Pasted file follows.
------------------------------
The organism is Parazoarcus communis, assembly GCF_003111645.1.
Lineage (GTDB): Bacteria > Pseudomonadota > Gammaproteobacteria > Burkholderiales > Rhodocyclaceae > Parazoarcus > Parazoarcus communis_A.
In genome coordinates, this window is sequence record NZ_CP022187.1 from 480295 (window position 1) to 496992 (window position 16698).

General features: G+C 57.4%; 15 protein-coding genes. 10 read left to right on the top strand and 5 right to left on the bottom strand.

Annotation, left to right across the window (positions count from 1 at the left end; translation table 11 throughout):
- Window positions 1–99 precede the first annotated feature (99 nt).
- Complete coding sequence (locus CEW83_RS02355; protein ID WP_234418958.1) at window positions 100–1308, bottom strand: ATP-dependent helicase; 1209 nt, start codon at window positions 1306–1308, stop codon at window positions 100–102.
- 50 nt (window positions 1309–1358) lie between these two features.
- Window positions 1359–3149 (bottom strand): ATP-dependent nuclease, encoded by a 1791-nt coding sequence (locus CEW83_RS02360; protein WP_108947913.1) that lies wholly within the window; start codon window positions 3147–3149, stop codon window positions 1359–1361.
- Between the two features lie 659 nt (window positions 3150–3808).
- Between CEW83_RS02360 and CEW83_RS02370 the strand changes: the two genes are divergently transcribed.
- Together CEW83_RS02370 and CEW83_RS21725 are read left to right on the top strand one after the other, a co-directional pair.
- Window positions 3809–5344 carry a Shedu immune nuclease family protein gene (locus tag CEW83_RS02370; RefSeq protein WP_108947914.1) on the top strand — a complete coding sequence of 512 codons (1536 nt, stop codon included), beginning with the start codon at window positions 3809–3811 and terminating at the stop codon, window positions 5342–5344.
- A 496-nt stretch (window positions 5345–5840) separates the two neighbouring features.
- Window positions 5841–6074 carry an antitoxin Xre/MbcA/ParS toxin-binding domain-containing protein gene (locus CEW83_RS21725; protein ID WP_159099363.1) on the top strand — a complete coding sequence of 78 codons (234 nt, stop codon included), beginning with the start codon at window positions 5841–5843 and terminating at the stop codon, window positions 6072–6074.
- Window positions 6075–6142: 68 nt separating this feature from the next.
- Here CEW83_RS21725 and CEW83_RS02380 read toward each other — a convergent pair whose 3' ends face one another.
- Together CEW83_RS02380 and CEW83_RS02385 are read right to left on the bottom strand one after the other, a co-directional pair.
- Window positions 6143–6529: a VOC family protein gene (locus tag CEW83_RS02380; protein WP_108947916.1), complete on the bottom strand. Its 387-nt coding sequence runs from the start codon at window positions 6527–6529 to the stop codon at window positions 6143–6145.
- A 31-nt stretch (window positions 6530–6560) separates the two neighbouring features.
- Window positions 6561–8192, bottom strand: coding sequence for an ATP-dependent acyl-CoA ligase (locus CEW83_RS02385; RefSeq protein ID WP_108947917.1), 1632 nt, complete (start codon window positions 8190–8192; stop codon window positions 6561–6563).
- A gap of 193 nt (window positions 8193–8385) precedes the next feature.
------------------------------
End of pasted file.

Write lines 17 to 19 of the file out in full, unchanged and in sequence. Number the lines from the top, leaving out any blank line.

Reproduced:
- Here CEW83_RS21725 and CEW83_RS02380 read toward each other — a convergent pair whose 3' ends face one another.
- Together CEW83_RS02380 and CEW83_RS02385 are read right to left on the bottom strand one after the other, a co-directional pair.
- Window positions 6143–6529: a VOC family protein gene (locus tag CEW83_RS02380; protein WP_108947916.1), complete on the bottom strand. Its 387-nt coding sequence runs from the start codon at window positions 6527–6529 to the stop codon at window positions 6143–6145.